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For a TUNE, sure. But not to just stick it on & get a baseline reading.
Yep - I would expect to pay $50-$75 to get 1 pull with A/F or CO2 readings. $35 maybe for no A/F.

$350+ for a tune with many pulls, especially if it's carb'd. Pain in the ass that is to swap jets all the time.
 

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Agreed, I ran a dyno for years when i turned a wrench, a "dyno jet" dyno is basically an accelerometer.....and used for mostly tuning purposes... same machine , same bike, visual results. An eddy current type dyno.... one that applies load is better for an accurate standard number. But again we always seem to forget a very important thing....HORSEPOWER ISN'T REAL!!!! its a formula and can be manipulated many ways..... what any racer knows and wants is .....torque..... that is what you feel,that is what pulls you out of a corner, spins your rear wheel and gets you to your top rmp AKA horsepower!!! We had guys come in, spend tons of cash, and get upset cause they only picked up 5 hp..... but mean time i grabbed 10 torque through out the entire range!!! Only focusing on horsepower numbers is a bit squidish! Its a tough thing to get your head around because the industry focuses so heavily on hp. But this is because of the ease of manipulation in the formula to achieve the result wanted.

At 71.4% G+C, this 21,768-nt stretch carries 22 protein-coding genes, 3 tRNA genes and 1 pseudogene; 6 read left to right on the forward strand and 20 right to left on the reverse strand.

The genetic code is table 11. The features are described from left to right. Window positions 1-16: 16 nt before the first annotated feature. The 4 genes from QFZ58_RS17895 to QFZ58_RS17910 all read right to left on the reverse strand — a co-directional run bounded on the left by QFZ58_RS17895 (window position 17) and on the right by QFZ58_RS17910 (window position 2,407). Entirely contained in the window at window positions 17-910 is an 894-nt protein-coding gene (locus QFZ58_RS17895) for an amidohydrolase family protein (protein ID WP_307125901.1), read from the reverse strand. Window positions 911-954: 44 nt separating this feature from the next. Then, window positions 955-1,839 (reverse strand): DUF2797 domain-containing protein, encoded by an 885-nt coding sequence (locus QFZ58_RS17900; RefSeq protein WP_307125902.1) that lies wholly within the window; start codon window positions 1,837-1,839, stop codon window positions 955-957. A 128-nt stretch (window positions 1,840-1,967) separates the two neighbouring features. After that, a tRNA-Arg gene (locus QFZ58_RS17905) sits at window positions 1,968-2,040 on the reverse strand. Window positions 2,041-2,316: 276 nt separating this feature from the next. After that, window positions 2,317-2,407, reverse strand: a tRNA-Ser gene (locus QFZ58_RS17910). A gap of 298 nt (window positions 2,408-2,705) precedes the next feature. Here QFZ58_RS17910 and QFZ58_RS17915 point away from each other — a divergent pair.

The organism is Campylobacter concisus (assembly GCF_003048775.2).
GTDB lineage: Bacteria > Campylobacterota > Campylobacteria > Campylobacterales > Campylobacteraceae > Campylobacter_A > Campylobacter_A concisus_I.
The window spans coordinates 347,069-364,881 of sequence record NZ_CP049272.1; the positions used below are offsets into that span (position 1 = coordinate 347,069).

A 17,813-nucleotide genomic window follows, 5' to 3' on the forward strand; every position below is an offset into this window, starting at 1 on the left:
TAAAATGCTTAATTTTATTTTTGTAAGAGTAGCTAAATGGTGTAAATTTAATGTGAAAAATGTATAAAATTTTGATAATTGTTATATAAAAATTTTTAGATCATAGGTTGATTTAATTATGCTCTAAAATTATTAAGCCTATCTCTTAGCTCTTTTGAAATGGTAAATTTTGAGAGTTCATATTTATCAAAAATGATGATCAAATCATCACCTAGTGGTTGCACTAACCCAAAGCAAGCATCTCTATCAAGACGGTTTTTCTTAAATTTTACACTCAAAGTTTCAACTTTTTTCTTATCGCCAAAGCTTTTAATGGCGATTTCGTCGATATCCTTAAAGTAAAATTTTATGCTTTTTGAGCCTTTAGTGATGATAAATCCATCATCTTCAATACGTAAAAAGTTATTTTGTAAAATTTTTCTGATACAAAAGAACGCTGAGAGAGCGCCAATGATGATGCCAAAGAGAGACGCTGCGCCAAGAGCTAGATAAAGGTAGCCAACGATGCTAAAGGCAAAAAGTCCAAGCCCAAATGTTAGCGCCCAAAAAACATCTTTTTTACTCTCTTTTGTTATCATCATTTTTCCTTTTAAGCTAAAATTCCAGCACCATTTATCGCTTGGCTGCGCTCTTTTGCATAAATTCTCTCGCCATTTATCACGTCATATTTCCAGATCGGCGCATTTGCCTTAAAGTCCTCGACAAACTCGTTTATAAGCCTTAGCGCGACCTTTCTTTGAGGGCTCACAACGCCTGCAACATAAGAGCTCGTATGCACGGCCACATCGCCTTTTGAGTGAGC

Have a read if you really want to understand things:
http://www.epi-eng.com/piston_engine_technology/power_and_torque.htm
Long live 5252..dam things get complicated..lol... don't even get me started on turbos!